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Editorials

  • Tell magistrates to protect Earth and your wallet

    The Anderson County Fiscal Court will have a chance to fix a $320,000 mistake when it meets Nov. 20, and could use a little encouragement between then and now to ensure it does.
    It appears there’s a chance that magistrates who approved spending that amount on a recycling building have since thought better of the idea, and are starting to see government-run recycling for what it really is: a black hole where taxpayer dollars go to die.

  • Recyling building a waste of money

    The fiscal court approved wasting hundreds of thousands of dollars Monday morning to build a recycling building that it doesn’t need.
    No, the magistrates aren’t bent on wasting your tax dollars, but Monday’s vote to spend nearly $320,000 on a building and perhaps thousands more to purchase a 15-year-old trash truck from a community bright enough to get out of the recycling business reeks of two things:
    1) Fear
    2) The desire to stay in elected office, even if it means not doing the right thing.

  • Bad advice on how to cast your vote

    Column as I see ’em …
    If Anderson County wants to get its fair share of state funds, it needs to elect the candidate whose party controls the House.
    That’s not my logic or recommendation; vote for whichever candidate you want. But it is something I’ve been told by a number of politically connected folks around here while discussing the race between incumbent Republican Kim King and challenger Kent Stevens, a Democrat.

  • One reason criminals getting more brazen
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  • Consider the cockroach

    The view from an airplane window made it possible to dream of living in a cloud.
    On Sunday, I found out what living in a cloud was like. I never want to know again.
    The equation is simple. Autumn mornings plus the mixing of cool and warm air over the Kentucky River equals a Tyrone Pike bridge enveloped in a fog so thick you could scoop it into cupped hands.

  • Student fees leave parents steaming

    Column as I see ’em …
    While many folks had visions of steaming pots of burgoo dancing in their heads this past week, others were just steaming over what they consider incessant fees some students are forced to pay to receive their “free” government education.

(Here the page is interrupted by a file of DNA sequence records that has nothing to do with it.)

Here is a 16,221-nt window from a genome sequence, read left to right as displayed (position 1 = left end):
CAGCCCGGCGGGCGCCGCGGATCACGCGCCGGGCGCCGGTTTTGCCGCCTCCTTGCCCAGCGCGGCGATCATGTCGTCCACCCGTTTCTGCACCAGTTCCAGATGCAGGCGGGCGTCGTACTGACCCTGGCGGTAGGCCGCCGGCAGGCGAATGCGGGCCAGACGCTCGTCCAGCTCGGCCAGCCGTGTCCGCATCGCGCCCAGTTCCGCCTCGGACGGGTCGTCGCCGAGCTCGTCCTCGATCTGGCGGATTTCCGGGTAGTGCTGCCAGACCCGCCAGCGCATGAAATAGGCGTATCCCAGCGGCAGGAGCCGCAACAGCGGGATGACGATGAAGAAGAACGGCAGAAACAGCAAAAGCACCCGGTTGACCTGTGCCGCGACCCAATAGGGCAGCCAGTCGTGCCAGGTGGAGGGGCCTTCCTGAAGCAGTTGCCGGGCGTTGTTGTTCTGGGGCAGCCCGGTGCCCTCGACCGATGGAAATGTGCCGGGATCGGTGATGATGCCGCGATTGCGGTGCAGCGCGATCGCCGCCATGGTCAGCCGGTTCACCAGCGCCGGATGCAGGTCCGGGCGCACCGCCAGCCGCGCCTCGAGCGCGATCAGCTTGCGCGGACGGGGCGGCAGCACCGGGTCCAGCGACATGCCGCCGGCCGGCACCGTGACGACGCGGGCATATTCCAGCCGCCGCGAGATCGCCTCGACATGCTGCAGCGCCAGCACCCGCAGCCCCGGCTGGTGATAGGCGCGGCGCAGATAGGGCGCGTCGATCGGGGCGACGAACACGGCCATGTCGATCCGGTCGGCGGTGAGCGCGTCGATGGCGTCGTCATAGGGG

I’ve had several complaint calls and visits during the past week or so from parents fuming over high school students having to pay $10 to park their cars and the $50 “student fee,” both hidden taxes disguised as something else.

  • Speeding tickets, not cars are flying on Versailles Road

    Column as I see ’em …
    Let’s kick off this week’s column with a bit of friendly advice.
    If you speed while driving on Versailles Road keep two things close at hand: your driver’s license and enough cash to pay for a speeding ticket.
    Since the tragic death of a Lawrenceburg woman whose mini-van was struck head-on by a dump truck a couple of weeks ago, the Anderson County Sheriff’s Office has been on that road like a duck on a jitterbug.

  • What have you sacrificed?

    Sacrifice.
    To appease the vengeful god known as the “economy,” it’s an imperative to offer our time, money and entertainment as budgetary sacrifices.
    No more vacations.
    Fewer trips to the salon or nail parlor. (There’s actually a direct relationship between the infrequency of haircuts and the depressed status of the economy, according to news reports).
    Want to start a family? If you’re anything like most young people in the U.S., you’ll want to wait.

  • Lower speed limit on Versailles Road now

    Column as I see ’em …
    Reducing the speed limit on Versailles Road isn’t going to bring back Marie Garmon or the other two women killed on that road last fall.
    It isn’t going to un-injure the woman whose car was rear-ended this summer, or any of the others hurt in the mounting number of accidents on that road.
    But it needs to happen, and it needs to happen now.

  • Giving during tough times

    The art of selfless giving is hard to master.
    Especially in 2012.  
    At this same time last year, then-high school junior Blake Roach promised himself that he’d pursue his mission to erect a 9/11 memorial in front of the Anderson County high school, even if he didn’t make his promised groundbreaking deadline of Sept. 11, 2011.
    That deadline long gone, Blake said he hopes he can just see this project through until more final deadline — his graduation in May.